The descriptions of journeys are an important part of the Japanese literature, and they are associated with the presentation of the people’s journey to find new experiences, knowledge, and wisdom. As a result, such emotions and feelings as inspiration, admiration of the natural beauty, fear of challenges, and temptation are similar about different travelers. From this point, it is reasonable to compare Izumi Kyoka’s “The Holy Man of Mount Koya” and Matsuo Basho’s “The Narrow Road to Oku” to understand which feelings and emotions are typically described in the journey narratives. Thus, it is possible to state that the journey described in Izumi Kyoka’s “The Holy Man of Mount Koya” can remind the elements of the journey presented in Matsuo Basho’s “The Narrow Road to Oku” because the narrators focus on their feelings and examine the world around them carefully while concentrating on their emotions; that is why the discussed narratives are similar in relation to their emotional depth and associated author’s message.
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Kyoka’s story can be discussed as the form of the archetypal journey of a man who overcomes a range of challenges, resists temptation, and learns the true nature of things as a result of the controversial journey. From this point, the journey seems to be “unimaginably difficult” (Kyoka 21) while referring to all the challenges met during it. The first strong emotion experienced by the holy man traveling to learn the new knowledge is associated with a field of snakes. The holy man states in the story, “my stomach turned, and I felt as though my hair and all my pores had turned into scales,” and moreover, “I could feel myself breaking out in a cold sweat” (Kyoka 32).
The feeling of fear is vividly described by the author with references to the holy man’s physical feelings to demonstrate the depth of the person’s fear. This moment can remind the reader the fragment from Matsuo Basho’s “The Narrow Road to Oku” when the challenges and strange experiences and situations make the hearts of travelers pound because of the fear of unfamiliar (Basho 370). As a result, the reader can conclude that the journeys are full of risks and challenges, and travelers have to cope with their fears to complete journeys and achieve the goals.
The next important feature is the focus on the environments, nature, and people. During his story, the holy man demonstrates strong emotions while speaking about the frightening wilderness of the environments and the beautiful woman who impressed with her powers. The mysterious nature of the environments, and this woman make the holy man think a lot about his religious views, will, and resistance. On the one hand, the holy man is impressed by the woman and demonstrates curiosity which transforms into temptation and then, even in his thoughts about the true nature of love. On the other hand, the holy man focuses on the woman’s demonic side, which is the source of the temptation (Kyoka 68). As a result, the holy man experiences the struggle of feelings and emotions while balancing between the dark and white sides of his nature. This dilemma makes the holy man see and discuss the environments and the woman both positively and negatively because of the controversial nature of the experience.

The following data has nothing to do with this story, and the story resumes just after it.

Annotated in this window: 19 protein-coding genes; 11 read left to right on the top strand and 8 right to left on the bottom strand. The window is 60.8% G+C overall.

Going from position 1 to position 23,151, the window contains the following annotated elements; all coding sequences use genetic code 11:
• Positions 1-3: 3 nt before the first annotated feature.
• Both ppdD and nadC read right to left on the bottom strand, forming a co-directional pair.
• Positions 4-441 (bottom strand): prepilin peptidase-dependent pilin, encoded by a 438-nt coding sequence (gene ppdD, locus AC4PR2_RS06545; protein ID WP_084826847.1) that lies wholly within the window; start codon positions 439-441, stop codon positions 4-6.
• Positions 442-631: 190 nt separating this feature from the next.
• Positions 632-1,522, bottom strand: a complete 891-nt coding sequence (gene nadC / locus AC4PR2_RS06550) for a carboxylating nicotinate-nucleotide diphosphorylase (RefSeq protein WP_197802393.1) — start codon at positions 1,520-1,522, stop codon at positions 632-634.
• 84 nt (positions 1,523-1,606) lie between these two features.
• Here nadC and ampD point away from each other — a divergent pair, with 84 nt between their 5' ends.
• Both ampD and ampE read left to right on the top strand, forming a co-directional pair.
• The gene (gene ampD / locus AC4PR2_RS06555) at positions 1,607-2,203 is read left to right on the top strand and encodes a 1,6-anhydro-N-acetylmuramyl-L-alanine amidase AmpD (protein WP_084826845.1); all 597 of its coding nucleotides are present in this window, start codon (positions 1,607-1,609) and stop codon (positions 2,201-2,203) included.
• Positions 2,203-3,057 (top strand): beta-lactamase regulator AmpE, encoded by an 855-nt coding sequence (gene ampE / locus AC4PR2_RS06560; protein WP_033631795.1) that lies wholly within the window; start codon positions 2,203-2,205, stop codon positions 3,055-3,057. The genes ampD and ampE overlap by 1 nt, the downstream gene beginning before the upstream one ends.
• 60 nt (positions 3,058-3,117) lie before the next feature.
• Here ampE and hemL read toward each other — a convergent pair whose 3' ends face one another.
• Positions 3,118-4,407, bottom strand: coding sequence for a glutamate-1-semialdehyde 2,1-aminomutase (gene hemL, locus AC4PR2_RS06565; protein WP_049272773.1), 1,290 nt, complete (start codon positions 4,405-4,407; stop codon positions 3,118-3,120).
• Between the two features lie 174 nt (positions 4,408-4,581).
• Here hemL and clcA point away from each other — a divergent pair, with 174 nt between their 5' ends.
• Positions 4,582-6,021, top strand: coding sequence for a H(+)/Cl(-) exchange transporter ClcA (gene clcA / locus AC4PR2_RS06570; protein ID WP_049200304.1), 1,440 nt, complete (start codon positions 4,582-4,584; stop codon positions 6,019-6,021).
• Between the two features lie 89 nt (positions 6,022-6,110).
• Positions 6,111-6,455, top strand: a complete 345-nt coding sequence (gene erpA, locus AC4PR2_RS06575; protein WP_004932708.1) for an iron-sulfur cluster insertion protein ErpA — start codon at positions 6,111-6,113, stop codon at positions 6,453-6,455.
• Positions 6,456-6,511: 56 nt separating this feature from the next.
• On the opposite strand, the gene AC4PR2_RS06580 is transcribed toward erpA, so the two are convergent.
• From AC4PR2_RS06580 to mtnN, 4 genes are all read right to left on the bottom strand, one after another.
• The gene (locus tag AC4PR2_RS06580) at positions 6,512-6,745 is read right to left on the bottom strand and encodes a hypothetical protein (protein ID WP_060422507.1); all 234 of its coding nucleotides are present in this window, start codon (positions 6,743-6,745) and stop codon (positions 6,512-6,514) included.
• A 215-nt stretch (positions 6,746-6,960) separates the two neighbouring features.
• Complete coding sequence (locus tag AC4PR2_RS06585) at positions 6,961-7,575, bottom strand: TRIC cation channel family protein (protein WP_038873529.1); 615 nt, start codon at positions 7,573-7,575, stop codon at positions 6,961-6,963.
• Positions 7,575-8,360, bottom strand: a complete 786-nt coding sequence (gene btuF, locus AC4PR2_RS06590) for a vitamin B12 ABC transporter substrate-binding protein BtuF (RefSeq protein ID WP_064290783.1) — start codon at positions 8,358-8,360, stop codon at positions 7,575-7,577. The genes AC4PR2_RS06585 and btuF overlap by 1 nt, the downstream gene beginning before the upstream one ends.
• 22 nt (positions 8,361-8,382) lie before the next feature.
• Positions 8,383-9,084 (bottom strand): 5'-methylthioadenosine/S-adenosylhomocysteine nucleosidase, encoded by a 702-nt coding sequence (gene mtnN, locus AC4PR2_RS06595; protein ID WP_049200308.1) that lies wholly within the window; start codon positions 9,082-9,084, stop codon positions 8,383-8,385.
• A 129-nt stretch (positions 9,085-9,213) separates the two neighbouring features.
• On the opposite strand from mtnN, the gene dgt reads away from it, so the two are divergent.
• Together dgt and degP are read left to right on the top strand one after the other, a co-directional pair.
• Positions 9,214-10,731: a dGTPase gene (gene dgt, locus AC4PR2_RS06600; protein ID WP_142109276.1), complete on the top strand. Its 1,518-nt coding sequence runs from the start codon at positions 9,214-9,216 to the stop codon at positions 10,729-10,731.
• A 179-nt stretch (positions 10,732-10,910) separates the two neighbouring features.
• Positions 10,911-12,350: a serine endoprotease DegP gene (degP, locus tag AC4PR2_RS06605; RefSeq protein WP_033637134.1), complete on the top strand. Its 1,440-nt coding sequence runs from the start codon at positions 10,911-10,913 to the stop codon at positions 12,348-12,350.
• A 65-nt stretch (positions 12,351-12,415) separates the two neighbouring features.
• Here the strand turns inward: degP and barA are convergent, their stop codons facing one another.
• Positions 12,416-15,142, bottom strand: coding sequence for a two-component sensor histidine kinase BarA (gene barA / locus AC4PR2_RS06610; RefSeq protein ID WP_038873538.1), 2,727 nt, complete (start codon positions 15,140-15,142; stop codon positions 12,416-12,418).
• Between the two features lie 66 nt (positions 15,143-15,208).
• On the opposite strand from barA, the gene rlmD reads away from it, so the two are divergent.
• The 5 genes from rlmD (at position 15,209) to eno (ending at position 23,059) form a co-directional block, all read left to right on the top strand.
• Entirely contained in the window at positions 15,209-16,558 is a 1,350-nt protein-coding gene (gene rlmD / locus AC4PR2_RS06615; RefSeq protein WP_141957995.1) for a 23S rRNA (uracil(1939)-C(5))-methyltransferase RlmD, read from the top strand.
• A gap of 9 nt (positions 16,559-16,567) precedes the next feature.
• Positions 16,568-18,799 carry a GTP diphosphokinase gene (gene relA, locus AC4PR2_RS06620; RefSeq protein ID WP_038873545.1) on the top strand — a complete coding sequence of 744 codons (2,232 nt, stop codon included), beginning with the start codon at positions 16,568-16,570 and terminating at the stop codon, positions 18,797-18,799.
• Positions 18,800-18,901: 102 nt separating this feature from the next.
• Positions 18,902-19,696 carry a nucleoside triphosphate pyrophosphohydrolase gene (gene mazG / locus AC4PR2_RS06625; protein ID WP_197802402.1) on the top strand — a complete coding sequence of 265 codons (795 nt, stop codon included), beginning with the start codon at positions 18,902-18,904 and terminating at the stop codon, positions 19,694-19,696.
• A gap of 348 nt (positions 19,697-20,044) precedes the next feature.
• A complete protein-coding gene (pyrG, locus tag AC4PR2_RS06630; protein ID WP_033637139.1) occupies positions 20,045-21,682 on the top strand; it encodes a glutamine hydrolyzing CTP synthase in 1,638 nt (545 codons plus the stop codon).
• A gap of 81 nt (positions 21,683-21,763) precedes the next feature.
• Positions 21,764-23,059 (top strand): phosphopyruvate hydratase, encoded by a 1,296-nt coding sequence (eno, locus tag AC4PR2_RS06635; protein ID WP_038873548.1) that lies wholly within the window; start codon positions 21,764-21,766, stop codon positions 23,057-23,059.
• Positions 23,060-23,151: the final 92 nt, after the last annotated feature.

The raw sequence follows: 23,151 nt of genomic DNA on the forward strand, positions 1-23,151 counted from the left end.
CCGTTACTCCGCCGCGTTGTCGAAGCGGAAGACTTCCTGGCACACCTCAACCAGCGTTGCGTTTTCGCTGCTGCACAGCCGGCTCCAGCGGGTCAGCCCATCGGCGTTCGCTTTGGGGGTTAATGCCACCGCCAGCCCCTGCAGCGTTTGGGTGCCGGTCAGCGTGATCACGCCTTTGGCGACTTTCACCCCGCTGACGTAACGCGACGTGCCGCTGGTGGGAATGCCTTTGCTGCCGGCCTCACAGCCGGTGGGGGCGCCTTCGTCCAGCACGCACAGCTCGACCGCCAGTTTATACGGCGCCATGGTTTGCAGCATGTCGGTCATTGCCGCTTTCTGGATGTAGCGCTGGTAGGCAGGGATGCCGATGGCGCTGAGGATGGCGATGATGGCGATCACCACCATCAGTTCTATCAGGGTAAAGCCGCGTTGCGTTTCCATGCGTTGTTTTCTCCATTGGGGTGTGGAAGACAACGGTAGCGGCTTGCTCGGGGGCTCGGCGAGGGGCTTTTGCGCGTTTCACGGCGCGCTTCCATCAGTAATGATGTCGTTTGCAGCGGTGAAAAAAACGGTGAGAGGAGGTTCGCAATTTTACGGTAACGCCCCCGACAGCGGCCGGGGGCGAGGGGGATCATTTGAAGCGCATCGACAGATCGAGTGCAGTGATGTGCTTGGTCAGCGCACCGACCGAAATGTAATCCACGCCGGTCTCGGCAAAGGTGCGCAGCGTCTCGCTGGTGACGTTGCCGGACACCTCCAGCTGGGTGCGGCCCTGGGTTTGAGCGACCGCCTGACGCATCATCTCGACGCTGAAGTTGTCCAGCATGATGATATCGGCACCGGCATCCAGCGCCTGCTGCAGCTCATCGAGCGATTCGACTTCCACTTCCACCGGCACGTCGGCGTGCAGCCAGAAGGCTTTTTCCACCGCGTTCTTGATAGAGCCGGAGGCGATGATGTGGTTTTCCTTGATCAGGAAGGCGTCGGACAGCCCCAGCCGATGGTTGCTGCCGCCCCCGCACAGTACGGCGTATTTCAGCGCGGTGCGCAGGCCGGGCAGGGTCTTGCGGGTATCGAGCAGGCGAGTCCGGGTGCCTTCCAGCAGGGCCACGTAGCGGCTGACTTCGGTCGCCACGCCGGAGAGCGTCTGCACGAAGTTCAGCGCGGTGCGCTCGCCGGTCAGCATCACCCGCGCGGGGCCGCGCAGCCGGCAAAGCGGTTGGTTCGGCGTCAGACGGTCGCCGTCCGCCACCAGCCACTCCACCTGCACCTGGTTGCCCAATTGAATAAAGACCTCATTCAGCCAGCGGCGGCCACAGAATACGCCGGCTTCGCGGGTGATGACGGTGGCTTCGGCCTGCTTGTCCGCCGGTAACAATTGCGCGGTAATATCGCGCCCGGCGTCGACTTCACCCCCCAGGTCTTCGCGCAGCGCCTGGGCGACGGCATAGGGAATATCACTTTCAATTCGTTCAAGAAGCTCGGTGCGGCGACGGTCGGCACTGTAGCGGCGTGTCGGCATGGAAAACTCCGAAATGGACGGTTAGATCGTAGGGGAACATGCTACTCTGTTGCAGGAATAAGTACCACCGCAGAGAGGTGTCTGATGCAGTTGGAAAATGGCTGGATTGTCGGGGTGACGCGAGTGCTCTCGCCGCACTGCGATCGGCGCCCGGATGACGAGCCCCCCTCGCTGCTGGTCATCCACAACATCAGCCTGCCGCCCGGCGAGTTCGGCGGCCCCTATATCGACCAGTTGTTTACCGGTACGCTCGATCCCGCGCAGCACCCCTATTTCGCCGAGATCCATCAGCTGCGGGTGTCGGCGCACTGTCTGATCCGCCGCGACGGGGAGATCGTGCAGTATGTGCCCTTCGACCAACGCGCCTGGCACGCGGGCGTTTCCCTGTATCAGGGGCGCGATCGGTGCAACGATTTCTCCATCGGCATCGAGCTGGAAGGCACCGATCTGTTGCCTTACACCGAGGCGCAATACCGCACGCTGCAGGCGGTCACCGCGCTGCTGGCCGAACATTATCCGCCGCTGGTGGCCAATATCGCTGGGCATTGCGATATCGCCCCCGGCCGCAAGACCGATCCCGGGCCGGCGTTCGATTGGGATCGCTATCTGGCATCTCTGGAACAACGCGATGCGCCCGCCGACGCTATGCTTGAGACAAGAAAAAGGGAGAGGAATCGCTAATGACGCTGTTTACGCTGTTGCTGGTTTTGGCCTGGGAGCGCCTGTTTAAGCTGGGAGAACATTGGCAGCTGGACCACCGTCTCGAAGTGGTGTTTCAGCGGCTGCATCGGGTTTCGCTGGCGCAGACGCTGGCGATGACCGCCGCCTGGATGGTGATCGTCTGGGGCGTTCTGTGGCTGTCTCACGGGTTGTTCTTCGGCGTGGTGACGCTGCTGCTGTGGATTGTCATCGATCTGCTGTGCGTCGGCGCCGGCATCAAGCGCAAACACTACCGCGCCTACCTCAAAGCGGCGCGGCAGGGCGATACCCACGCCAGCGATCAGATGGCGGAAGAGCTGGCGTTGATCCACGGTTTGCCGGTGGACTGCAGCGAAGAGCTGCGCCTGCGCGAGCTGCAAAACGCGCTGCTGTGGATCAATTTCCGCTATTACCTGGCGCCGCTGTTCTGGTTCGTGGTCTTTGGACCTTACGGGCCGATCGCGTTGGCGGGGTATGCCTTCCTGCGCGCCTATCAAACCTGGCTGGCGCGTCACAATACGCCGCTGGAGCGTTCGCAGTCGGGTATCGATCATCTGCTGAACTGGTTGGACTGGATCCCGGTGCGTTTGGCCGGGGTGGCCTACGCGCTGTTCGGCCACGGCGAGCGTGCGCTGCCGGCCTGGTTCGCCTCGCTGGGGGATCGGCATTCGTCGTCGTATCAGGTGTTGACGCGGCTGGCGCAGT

In spite of the fact that the emotions and feelings demonstrated by the narrator in “The Narrow Road to Oku” are mostly positive, it is possible to compare the narrators’ emotions and visions because both the men need to find the balance between their strong positive and negative emotions which are the challenge typical for the described journeys. The strongest emotion demonstrated by the narrator in “The Narrow Road to Oku” is the admiration of natural beauty. The narrator states, “No matter how often it has been said, it is none the less true that Matsushima is the most beautiful place in Japan, in no way inferior to T’ung-thing of the Western Lake in China” (Basho 367). The environments are not so dangerous as the lands observed by the holy man, but both the men feel strong emotions while deciding about their next step in the journey. Furthermore, the narrator in “The Narrow Road to Oku” “experienced a feeling of strange pleasure” while traveling, and this feeling can be associated with the holy man’s emotions because the admiration of the journey and pleasure are closely connected with the fear of unfamiliar which cannot be avoided in the situation of traveling (Basho 368). In this case, the feelings and emotions expressed by the narrators in two stories are rather parallel.
Izumi Kyoka’s “The Holy Man of Mount Koya” and Matsuo Basho’s “The Narrow Road to Oku” are the examples of the travel narratives which represent the authors’ experiences and feelings associated with their journeys and finding the new knowledge. Even though the discussed narratives are different about the tone and manner of writing, the authors pay much attention to describing such important feelings as the admiration, fear, and temptation to represent the complex nature of the journey or traveling experience.
Basho, Matsuo. “The Narrow Road to Oku”. Anthology of Japanese Literature: From the Earliest Era to the Mid-Nineteenth Century. Ed. Donald Keene. USA: Grove Press, 1955. 363-373. Print.
Kyoka, Izumi. “The Holy Man of Mount Koya”. Japanese Gothic Tales. Ed. Charles Shiro Inouye. USA: University of Hawaii, 1996. 21-72. Print.